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Funding Digital Learning

Technology investments are not one time expenses. Once a vision for the use of technology is in place, district superintendents and school leaders should examine existing budgets to identify areas in which spending can be reduced or eliminated to pay for learning technologies. They also should consider all possibilities for creative funding of these programs. Leaders should consider technology an ongoing, line-item expense from the very beginning of planning technology implementation.

U.S. Department of Education Funds

CARES Act Funding to support Remote Learning

The Department received $30.75 Billion through the CARES Act. There is much flexibility in how CARES Act funding can be spent, including to support technological capacity and access – including hardware and software, connectivity, and instructional expertise – to support remote learning. Four grant programs were created through the CARES Act, including:

Each program page includes additional information including the notice inviting applications, State allocations, and FAQs, as applicable.

Dear Colleague Letter: Federal Funding for Technology

This letter provides some examples of how funds under Titles I through IV of the ESEA, as amended by the ESSA, and the Individuals with Disabilities Education Act (IDEA), may support the use of technology to improve instruction and student outcomes.

Discretionary Grant Funding Opportunities

Each fiscal year, the Department updates its forecast of funding opportunities. This page includes a list of virtually all programs and competitions under which the Department has invited or expects to invite applications for new awards. The list is organized by each principal office (e.g., Office of Elementary and Secondary Education) and provides a link to the notice inviting applications, application deadline dates, and a point of contact.

Department Funds to Support Connectivity

The Department has identified twelve programs that support both K-12 and Postsecondary institutions that can support broadband infrastructure and adoption. Some of these programs may even be used to support access to devices for students (e.g., tablets, computers) and mobile hotspot devices and data plans. Visit the BroadbandUSA Funding Guide and filter by “Department of Education” to view the list.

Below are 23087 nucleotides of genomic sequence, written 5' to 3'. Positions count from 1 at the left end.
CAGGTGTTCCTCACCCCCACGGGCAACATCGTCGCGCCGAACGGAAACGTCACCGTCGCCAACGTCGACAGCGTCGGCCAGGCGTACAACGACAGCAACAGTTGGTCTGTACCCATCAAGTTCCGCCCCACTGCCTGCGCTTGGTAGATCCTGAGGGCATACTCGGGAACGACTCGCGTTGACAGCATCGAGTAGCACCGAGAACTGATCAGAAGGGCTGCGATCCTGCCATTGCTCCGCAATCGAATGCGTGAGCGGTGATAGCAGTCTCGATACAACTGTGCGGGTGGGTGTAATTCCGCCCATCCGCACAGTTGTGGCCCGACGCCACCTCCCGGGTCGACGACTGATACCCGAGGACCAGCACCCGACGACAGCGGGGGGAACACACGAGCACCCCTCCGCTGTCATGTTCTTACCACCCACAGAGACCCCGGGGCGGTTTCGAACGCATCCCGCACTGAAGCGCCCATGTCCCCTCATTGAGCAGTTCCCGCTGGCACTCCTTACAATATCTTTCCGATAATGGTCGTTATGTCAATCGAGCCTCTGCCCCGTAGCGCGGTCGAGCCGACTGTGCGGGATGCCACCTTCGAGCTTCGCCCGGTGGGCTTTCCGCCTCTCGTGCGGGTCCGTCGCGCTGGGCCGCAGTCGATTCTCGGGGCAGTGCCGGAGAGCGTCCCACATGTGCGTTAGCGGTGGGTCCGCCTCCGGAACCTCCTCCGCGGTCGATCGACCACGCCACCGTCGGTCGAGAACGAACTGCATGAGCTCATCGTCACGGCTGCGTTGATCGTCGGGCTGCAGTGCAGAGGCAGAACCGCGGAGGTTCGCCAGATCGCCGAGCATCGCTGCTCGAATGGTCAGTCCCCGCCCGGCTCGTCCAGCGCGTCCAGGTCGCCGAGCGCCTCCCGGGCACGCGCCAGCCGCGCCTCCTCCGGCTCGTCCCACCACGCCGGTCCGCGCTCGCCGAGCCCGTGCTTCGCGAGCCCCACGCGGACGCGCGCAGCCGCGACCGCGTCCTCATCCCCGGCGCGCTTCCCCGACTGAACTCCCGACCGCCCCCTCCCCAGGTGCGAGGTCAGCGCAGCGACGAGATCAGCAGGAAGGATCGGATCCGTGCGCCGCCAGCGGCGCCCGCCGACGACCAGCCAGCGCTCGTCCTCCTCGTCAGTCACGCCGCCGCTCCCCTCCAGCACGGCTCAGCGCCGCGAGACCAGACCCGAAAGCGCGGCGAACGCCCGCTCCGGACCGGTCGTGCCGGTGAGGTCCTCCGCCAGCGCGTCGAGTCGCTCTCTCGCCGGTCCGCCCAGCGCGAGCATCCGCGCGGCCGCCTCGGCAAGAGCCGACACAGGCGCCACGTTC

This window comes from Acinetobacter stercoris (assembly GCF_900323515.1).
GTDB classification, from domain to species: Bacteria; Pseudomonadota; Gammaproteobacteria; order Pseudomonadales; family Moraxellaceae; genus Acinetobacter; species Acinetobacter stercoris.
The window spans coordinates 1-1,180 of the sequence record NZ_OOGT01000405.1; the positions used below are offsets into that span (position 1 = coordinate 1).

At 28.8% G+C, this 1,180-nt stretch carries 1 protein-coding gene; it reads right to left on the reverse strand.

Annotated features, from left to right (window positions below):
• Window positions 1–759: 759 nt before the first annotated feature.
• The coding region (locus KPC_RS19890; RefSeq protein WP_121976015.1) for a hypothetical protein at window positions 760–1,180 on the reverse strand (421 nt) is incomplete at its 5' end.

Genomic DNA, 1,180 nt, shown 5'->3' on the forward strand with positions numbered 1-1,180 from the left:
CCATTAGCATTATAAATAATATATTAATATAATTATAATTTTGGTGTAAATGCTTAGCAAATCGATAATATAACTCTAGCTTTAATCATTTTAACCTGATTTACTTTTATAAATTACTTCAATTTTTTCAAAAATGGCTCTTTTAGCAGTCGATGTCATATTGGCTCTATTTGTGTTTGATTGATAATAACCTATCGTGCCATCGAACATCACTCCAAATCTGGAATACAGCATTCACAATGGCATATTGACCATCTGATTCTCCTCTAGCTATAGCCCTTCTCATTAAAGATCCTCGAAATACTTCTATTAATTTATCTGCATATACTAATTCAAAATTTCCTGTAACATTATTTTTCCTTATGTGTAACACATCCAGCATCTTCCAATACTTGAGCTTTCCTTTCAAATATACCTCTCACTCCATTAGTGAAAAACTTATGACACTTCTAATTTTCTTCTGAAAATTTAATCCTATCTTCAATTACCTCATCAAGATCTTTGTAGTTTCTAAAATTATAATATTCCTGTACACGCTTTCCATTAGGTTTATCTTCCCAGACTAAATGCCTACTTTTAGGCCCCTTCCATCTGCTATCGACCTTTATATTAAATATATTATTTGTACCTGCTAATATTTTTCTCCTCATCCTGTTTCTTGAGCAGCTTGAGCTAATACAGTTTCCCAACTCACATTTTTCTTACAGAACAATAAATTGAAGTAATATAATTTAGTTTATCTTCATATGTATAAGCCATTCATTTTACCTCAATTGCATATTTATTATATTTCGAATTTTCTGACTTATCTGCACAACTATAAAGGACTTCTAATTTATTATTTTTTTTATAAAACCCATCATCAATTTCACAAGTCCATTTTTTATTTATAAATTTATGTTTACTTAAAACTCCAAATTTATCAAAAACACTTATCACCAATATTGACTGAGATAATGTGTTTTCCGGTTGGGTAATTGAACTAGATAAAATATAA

Other Federal Funds

Federal Funding for Broadband Infrastructure

Broadband USA Federal Funding Guide

The Broadband USA website provides information on federal programs that provide funding that can support broadband infrastructure and adoption. Funding opportunities can be filtered by federal agency (e.g. U.S. ED, USDA, FCC), program purpose (e.g. broadband infrastructure, digital skills training), and eligible recipients (e.g. K-12 schools, Higher Education Institutions, State and Local governments).

School Broadband Infrastructure

FCC E-Rate Program

The E-Rate program, governed by the FCC, provides discounts to assist most schools and libraries in the United States (and U.S. territories) to obtain affordable telecommunications and Internet access. E-Rate provides support in the form of discounts for telecommunications products and services – schools receive discounts of 20%-90% compared to regular fees, with the degree of discount depending on the level of poverty and the urban/rural status of the population a school serves. Eligible schools, school districts and libraries may apply individually or as part of a consortium.

Distance Learning Technology

USDA Distance Learning and Telemedicine Grants

The Distance Learning and Telemedicine program helps rural communities use the unique capabilities of telecommunications to connect to each other and to the world, overcoming the effects of remoteness and low population density. For example, this program can link teachers and medical service providers in one area to students and patients in another.

Grant funds may be used for:

  • Acquisition of eligible capital assets, such as:
    • Broadband transmission facilities
    • Audio, video and interactive video equipment
    • Terminal and data terminal equipment
    • Computer hardware, network components and software
    • Inside wiring and similar infrastructure that further DLT services
  • Acquisition of instructional programming that is a capital asset
  • Acquisition of technical assistance and instruction for using eligible equipment

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